Donna’s Garden Tips for September
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Cut beans and peas back to the ground after they finish bearing. Leave the roots in the ground as they will release stored nutrients back into the soil.
After harvesting pumpkins and winter squash, wash them with a 10% bleach solution to prevent rot. Never sit them on bare ground or concrete.
Keep the area under fruit trees clear of tall grass and weeds to discourage meadow vole damage. Under the cover of tall plant growth these animals can quickly girdle the tree, causing death.
Spread newly dug potatoes out to dry for a few hours before storing them in a dark, cool area. Never store in plastic bags. Also, never wash potatoes as this shortens their storage life. If dried soil clings to the tuber, clean it off with a soft, dry brush.
Do not fertilize trees and shrubs. They need to start slowing down in order to prepare for winter dormancy. New growth, late in the season could be damaged by an early freeze.
It’s time to fertilize the lawn. 10-10-10 or slow release lawn food will do. If using 10-10-10 apply 20 lbs. per 1,000 square feet.
Get those spring bulb orders placed. It’s still a little early to plant but if you wait until later to order or purchase, you might not get the colors you want. Put them in a cool, dark place. If storing in the fridge, never put them with apples.
Plant cover crops such as cereal rye on bare garden ground. This keeps down weeds and will add organic matter and nutrients to next year’s vegetable garden.
Soil tests are available at the Extension Office. If the lawn or garden has struggled this growing season, a good place to start is with a soil test. It’s simple to do and only costs the price of postage.
September is prime time for planting turf grass or over-seeding cool-season lawns. Sowing in September gives the newly planted grass plenty of time to become established before the first freeze.
If rhododendrons didn’t have many flowers last spring, add some triple phosphate around the base of the plant this fall. It will aid in formation of blooms for next year.
It’s time to check the exterior of the home for minute cracks and entrances before lady beetles and stink bugs begin to invade to overwinter in walls and attics. Add sweeps to garage doors and exterior doors. Caulk around window frames and doors. Make sure attic vents are secure.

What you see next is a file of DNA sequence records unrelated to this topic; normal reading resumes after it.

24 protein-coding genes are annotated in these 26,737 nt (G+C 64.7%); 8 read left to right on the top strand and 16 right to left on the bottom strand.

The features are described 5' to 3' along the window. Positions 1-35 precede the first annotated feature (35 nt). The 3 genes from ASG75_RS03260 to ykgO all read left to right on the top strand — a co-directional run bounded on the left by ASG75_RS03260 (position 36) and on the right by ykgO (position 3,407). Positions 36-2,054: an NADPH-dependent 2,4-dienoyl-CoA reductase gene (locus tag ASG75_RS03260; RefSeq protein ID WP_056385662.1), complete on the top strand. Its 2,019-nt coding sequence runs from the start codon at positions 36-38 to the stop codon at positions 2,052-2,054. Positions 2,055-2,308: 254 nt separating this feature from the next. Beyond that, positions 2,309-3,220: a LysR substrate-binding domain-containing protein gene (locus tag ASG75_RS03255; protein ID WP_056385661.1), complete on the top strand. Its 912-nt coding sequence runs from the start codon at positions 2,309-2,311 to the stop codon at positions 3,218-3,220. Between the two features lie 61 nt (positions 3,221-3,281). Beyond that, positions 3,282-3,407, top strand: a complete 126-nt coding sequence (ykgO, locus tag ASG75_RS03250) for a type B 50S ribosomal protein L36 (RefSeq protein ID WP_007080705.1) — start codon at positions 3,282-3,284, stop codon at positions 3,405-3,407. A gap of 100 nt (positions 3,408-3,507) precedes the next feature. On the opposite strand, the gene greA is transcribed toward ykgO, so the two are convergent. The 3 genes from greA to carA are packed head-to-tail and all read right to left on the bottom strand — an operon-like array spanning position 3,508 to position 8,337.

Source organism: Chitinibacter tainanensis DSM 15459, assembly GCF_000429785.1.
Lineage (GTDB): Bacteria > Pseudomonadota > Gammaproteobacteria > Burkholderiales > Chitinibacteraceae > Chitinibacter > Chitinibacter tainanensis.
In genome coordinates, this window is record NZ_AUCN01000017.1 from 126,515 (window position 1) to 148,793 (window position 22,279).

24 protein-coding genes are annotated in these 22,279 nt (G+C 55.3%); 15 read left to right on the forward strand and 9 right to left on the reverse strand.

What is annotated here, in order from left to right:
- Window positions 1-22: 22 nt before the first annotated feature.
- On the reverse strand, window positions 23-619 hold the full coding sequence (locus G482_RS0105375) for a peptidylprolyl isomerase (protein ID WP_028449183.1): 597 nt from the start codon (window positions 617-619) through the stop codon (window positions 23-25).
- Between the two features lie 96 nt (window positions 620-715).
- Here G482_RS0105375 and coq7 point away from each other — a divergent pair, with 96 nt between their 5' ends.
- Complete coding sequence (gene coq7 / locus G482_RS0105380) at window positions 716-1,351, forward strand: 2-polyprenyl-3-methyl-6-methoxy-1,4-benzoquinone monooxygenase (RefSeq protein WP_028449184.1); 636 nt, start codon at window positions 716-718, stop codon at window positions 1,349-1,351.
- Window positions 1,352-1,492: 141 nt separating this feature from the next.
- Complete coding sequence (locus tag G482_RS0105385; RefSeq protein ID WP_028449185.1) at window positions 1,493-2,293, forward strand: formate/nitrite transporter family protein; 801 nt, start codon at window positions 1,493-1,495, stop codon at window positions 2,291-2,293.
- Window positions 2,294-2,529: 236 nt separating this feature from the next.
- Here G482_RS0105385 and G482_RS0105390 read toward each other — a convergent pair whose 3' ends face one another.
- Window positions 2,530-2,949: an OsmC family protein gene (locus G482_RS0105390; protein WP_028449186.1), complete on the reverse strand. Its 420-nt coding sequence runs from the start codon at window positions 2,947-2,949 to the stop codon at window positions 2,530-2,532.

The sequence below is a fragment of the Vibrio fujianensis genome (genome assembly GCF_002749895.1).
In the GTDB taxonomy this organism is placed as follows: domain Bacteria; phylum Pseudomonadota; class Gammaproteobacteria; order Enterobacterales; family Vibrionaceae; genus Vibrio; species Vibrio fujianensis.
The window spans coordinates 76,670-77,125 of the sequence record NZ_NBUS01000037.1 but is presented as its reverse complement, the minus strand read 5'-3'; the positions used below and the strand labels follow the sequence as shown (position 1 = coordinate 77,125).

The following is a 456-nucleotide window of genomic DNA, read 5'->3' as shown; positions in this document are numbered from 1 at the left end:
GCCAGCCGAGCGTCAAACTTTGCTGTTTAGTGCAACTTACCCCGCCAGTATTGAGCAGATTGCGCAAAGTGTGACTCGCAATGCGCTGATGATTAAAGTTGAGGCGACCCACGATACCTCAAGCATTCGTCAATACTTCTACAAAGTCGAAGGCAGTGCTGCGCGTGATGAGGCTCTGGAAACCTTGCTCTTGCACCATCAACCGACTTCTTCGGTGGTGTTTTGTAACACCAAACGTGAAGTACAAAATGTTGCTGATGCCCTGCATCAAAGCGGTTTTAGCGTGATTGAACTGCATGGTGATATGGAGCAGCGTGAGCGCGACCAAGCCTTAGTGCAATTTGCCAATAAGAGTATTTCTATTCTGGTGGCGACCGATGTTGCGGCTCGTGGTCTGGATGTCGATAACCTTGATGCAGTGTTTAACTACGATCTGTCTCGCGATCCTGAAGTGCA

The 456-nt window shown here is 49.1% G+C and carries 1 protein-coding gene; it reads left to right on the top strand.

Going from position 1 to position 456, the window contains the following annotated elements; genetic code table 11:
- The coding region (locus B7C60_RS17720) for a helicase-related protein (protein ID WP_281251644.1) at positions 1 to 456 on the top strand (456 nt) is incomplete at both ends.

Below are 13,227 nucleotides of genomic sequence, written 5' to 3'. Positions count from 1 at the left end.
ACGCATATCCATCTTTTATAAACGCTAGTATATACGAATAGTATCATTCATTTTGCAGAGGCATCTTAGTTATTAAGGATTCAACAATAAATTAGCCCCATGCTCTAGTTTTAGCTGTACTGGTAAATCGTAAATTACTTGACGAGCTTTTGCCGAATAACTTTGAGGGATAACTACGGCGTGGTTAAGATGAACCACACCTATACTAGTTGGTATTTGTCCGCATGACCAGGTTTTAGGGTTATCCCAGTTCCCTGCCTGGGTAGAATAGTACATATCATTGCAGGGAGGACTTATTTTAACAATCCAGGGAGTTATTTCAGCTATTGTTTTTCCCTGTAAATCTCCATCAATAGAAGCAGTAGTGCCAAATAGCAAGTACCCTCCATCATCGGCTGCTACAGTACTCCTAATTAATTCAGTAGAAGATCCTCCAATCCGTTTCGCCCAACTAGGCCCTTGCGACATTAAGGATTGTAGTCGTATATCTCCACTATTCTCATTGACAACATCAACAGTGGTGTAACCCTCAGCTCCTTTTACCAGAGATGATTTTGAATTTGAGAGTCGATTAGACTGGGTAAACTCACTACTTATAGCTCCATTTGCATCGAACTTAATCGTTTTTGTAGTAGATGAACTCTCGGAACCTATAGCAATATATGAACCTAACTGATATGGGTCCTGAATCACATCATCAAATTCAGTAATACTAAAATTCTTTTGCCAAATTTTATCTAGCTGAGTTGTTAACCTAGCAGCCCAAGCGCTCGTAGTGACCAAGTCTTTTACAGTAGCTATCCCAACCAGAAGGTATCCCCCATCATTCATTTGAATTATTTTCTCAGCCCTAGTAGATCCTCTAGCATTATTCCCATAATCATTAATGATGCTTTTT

Divide peonies, leaving at least 3 eyes in each division. Plant the divisions no more than 2 inches deep. If peony flowers were scarce this season, division might be the solution to your problem.
When leaves begin to fall, keep them raked. Don’t let leaves pile up on the lawn. This can damage or even kill turf grass.
Continue to scout for insect damage on fall crops. It can happen quickly. For worm control, spinosad or carbaryl are effective.
It’s time to plant pansies. The earlier they are set out, the better established they will be for early spring flowering.
Clean up and remove spent foliage from the vegetable garden. Insects and diseases can overwinter in dead plants and debris.
Fall is a great time to control fire ants in the landscape. The 2-step bait and drench approach is most effective.
Don’t prune! It’s to late to prune trees and shrubs. They don’t have time to harden off the new growth before a killing frost.
Fall is a great time to control clover in the lawn. Use an herbicide containing 2,4-D such as Weed b Gon. There will be a waiting time before re-planting grass. Read the label for directions.
Newly dug sweet potatoes need to be cured to prevent rot. Store in a warm place 80-85 degrees for 10 days or 65-75 degrees for 3 weeks. Humidity also needs to be high-85-90%. Increase humidity by stacking crates or box and covering with paper or heavy cloth. Winter storage should be done in a dark area between 55-60 degrees.
Continue mowing the lawn as long as the grass continues to grow. It can be cut a little higher at 4 inches.
Fall and early winter are the best times to take cuttings of deciduous shrubs and trees (lose their leaves in the winter). Take 6-inch cuttings with at least 4 nodes. Apply rooting hormone and plant with 2 nodes buried. This can be done in pots and left outside or directly into the garden. Wait until leaves have fallen.